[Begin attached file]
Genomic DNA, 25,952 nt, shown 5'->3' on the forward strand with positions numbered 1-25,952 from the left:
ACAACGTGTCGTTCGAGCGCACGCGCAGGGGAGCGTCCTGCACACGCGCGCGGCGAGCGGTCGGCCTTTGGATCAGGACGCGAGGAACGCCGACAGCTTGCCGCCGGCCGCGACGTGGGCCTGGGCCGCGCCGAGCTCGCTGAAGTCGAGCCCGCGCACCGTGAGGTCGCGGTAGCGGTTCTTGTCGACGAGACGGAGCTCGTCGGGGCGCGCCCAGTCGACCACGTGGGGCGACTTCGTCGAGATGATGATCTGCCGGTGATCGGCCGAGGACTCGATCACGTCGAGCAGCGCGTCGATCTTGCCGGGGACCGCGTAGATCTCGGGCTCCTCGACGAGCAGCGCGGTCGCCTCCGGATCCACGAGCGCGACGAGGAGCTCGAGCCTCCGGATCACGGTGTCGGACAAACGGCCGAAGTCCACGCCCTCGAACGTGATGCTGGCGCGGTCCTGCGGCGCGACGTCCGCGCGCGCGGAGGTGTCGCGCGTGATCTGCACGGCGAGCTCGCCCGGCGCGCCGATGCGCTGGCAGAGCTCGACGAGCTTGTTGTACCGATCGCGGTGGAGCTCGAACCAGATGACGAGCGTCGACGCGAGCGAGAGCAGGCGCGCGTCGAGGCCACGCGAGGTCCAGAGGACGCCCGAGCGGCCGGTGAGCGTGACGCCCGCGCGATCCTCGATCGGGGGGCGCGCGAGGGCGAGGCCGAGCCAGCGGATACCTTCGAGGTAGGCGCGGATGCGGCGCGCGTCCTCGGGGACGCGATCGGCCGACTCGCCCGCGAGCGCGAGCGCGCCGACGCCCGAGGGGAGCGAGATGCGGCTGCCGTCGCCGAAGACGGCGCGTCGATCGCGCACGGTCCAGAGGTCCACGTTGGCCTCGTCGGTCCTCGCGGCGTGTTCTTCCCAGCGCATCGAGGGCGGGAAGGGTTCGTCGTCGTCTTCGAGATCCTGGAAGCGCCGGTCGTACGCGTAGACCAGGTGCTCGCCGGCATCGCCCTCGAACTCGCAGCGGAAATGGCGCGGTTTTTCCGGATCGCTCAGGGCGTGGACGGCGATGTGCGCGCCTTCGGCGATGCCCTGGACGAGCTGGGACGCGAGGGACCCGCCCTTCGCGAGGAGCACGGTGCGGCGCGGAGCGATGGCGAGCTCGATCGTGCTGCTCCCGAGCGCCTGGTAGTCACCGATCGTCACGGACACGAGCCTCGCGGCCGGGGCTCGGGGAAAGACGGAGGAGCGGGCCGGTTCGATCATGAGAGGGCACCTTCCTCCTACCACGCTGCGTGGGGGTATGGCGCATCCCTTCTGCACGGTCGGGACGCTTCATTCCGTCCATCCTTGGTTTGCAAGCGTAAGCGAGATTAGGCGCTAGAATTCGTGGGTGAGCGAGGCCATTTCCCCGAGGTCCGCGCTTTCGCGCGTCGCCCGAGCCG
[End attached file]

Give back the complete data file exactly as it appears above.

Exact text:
Genomic DNA, 25,952 nt, shown 5'->3' on the forward strand with positions numbered 1-25,952 from the left:
ACAACGTGTCGTTCGAGCGCACGCGCAGGGGAGCGTCCTGCACACGCGCGCGGCGAGCGGTCGGCCTTTGGATCAGGACGCGAGGAACGCCGACAGCTTGCCGCCGGCCGCGACGTGGGCCTGGGCCGCGCCGAGCTCGCTGAAGTCGAGCCCGCGCACCGTGAGGTCGCGGTAGCGGTTCTTGTCGACGAGACGGAGCTCGTCGGGGCGCGCCCAGTCGACCACGTGGGGCGACTTCGTCGAGATGATGATCTGCCGGTGATCGGCCGAGGACTCGATCACGTCGAGCAGCGCGTCGATCTTGCCGGGGACCGCGTAGATCTCGGGCTCCTCGACGAGCAGCGCGGTCGCCTCCGGATCCACGAGCGCGACGAGGAGCTCGAGCCTCCGGATCACGGTGTCGGACAAACGGCCGAAGTCCACGCCCTCGAACGTGATGCTGGCGCGGTCCTGCGGCGCGACGTCCGCGCGCGCGGAGGTGTCGCGCGTGATCTGCACGGCGAGCTCGCCCGGCGCGCCGATGCGCTGGCAGAGCTCGACGAGCTTGTTGTACCGATCGCGGTGGAGCTCGAACCAGATGACGAGCGTCGACGCGAGCGAGAGCAGGCGCGCGTCGAGGCCACGCGAGGTCCAGAGGACGCCCGAGCGGCCGGTGAGCGTGACGCCCGCGCGATCCTCGATCGGGGGGCGCGCGAGGGCGAGGCCGAGCCAGCGGATACCTTCGAGGTAGGCGCGGATGCGGCGCGCGTCCTCGGGGACGCGATCGGCCGACTCGCCCGCGAGCGCGAGCGCGCCGACGCCCGAGGGGAGCGAGATGCGGCTGCCGTCGCCGAAGACGGCGCGTCGATCGCGCACGGTCCAGAGGTCCACGTTGGCCTCGTCGGTCCTCGCGGCGTGTTCTTCCCAGCGCATCGAGGGCGGGAAGGGTTCGTCGTCGTCTTCGAGATCCTGGAAGCGCCGGTCGTACGCGTAGACCAGGTGCTCGCCGGCATCGCCCTCGAACTCGCAGCGGAAATGGCGCGGTTTTTCCGGATCGCTCAGGGCGTGGACGGCGATGTGCGCGCCTTCGGCGATGCCCTGGACGAGCTGGGACGCGAGGGACCCGCCCTTCGCGAGGAGCACGGTGCGGCGCGGAGCGATGGCGAGCTCGATCGTGCTGCTCCCGAGCGCCTGGTAGTCACCGATCGTCACGGACACGAGCCTCGCGGCCGGGGCTCGGGGAAAGACGGAGGAGCGGGCCGGTTCGATCATGAGAGGGCACCTTCCTCCTACCACGCTGCGTGGGGGTATGGCGCATCCCTTCTGCACGGTCGGGACGCTTCATTCCGTCCATCCTTGGTTTGCAAGCGTAAGCGAGATTAGGCGCTAGAATTCGTGGGTGAGCGAGGCCATTTCCCCGAGGTCCGCGCTTTCGCGCGTCGCCCGAGCCG